Kendall Stanley: Madness in the south Kendall P. Stanley 

Gun Rights

How apropos that a bill in Congress would name the AR-14 semi-automatic rifle the national gun, and not because it is the weapon of choice for mass shooters. It’s because we have to protect the Second Amendment!

Yes, folks, our wonderful representatives of the people are more concerned with the Second Amendment than they are in keeping kids from being killed in schools.

After the death of three students and three employees of Covenant Presbyterian Elementary School in Nashville, the standard story lines of gun rights apologists came into being — we are praying, it was a lone sick individual, there’s nothing we can do, ad nauseum.

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Reports that the shooter was transgender has produced a flurry of anti-trans commentaries and threats, some seeking a “purge” of transgender people in our midst.

U.S. Rep. Tim Burchett, R-Tennessee, says there’s nothing the 535 elected officials in the House and Senate can do to reduce gun violence and gun deaths.

“We’re not gonna fix it,” Congressman Burchett said on the steps of the Capitol on March 27.

“I don’t see any role that we could do other than mess things up, honestly,” he said in response to Monday’s school mass shooting in Nashville, where three 9-year olds and three adults were shot to death by a shooter with two AR-15 style assault rifles and a handgun.

Instead of Congress enacting stricter gun laws, background checks, and a ban on assault weapons, Congressman Burchett said, “you’ve got to change people’s hearts,” as he called for a Christian revival.

“As a Christian, we talk about the church. I’ve said this many times, I think we really need a revival in this country.”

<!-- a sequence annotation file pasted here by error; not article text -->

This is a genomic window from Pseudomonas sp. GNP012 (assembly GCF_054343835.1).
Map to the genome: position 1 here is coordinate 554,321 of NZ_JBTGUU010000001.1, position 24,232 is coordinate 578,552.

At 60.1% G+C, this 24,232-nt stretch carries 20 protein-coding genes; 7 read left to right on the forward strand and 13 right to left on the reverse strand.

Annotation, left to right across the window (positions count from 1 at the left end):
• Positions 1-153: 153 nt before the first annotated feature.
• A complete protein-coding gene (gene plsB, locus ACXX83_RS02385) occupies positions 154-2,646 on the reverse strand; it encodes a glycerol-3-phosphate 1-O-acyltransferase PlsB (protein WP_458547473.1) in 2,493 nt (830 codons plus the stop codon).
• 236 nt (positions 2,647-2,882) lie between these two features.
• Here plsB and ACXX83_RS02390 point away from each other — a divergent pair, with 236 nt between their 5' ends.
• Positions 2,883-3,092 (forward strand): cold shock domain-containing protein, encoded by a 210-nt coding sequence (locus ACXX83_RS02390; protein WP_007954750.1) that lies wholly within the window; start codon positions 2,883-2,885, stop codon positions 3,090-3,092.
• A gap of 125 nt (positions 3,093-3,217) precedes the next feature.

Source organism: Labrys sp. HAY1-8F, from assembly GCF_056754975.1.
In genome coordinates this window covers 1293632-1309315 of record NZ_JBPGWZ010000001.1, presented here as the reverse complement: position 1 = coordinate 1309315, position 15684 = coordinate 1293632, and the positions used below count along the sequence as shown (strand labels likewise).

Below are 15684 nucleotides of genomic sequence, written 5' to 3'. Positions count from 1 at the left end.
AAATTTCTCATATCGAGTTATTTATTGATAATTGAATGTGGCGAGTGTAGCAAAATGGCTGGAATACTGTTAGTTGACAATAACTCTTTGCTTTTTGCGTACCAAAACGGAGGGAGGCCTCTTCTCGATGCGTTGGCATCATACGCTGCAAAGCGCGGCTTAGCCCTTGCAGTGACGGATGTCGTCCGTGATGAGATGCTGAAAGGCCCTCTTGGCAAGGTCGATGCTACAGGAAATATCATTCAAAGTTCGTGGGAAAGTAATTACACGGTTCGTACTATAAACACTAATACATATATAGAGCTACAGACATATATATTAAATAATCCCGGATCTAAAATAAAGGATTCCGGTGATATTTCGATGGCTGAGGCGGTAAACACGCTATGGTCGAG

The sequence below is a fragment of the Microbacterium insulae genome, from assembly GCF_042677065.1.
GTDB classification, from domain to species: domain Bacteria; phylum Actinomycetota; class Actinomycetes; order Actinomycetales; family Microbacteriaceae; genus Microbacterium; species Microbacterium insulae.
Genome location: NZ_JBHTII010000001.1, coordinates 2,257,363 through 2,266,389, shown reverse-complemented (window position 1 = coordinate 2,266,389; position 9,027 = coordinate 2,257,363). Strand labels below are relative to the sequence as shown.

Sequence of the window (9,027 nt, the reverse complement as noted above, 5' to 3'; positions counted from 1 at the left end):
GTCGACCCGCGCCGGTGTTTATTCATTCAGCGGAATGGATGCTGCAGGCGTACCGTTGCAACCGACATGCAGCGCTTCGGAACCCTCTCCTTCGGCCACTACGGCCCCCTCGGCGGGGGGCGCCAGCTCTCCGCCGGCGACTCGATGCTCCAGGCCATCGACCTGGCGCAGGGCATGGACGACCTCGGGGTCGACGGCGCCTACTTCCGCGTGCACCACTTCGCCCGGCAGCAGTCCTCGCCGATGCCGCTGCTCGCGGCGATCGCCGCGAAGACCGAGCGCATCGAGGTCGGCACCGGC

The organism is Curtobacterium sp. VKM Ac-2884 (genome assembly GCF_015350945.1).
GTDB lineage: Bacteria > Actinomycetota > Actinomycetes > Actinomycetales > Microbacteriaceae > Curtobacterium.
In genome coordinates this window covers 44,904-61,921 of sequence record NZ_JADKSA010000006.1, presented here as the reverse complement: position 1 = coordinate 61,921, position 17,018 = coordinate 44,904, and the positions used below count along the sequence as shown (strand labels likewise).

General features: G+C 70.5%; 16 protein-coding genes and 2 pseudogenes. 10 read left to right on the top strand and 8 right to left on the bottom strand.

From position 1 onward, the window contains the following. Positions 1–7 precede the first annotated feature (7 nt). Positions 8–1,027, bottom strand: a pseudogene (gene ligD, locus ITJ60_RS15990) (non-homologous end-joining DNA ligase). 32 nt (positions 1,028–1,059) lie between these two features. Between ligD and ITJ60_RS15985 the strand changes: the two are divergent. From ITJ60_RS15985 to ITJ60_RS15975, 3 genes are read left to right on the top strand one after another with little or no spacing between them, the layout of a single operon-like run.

Monday’s shooting at the Covenant Presbyterian Elementary School was the 130th mass shooting this year in America, bringing the death toll from all gun violence across all causes to 9,989, including 403 children 17 or younger, according to the Gun Violence Archive.

Congressman Burchett is a member of the far-right Republican Study Committee, which has strong ties to the National Rifle Association (NRA), according to published reports. He also is a representative from Tennessee, apparently not caring what happens in his state.

Unbelievably, the shooting happened the same day The Washington Post started a series of articles on how the AR-15 came to be an American icon, pushed by the gun manufacturers on its way to becoming the weapon of choice for deranged killers.

The series also looked at the impact of the ammunition used in an AR-style rifle (the bullet pulverizes everything in its path), how police officers are now getting ARs for their patrol cars but they still feel they are outgunned, whether or not large ammo clips should be outlawed and what AR owners really think. If you want plenty of great reporting on the issue, go to

And so it’s all prayers and concern for the victims’ families, neither of which, it should be noted, is worth the breath used to utter it.

So the message is this — we don’t care about the kids, the Second Amendment is everything.

How sad.

A great month indeed

I’m not much for watching sports on television, especially the professional sports.

There are exceptions, of course. Who can resist the call of The Masters, played at golf’s ultimate course, Augusta National. Or resist the call to the post of the Triple Crown.

College football isn’t of interest, other than the Michigan-Michigan State game, or either school if they are out to knock Ohio State off the playing field.

The Super Bowl? Of modest to no interest. The Grand Slam of tennis? Ditto.

Come March, however, and I’m watching the brackets of the men’s and women’s basketball tournament. It’s called March Madness for a reason.

To say there were close games this year is an understatement, resulting in a Final Four in which none of the number one seeded teams are playing.

Overall number one seed Alabama was ousted by San Diego State, who played Florida Atlantic in one Final Four Matchup. On the other side of the ledger UConn and Miami had at it, with UConn riding the hottest wave into the matchup.

As I write this early because of production deadlines I have no idea who the national champ is. One thing is certain, however, there was a lot of great basketball leading up to that victory.

Now on to the Masters and Kentucky Derby!

— Kendall P. Stanley is retired editor of the News-Review. He can be contacted at The opinions expressed in this column are those of the writer and not necessarily of the Petoskey News-Review or its employees. 

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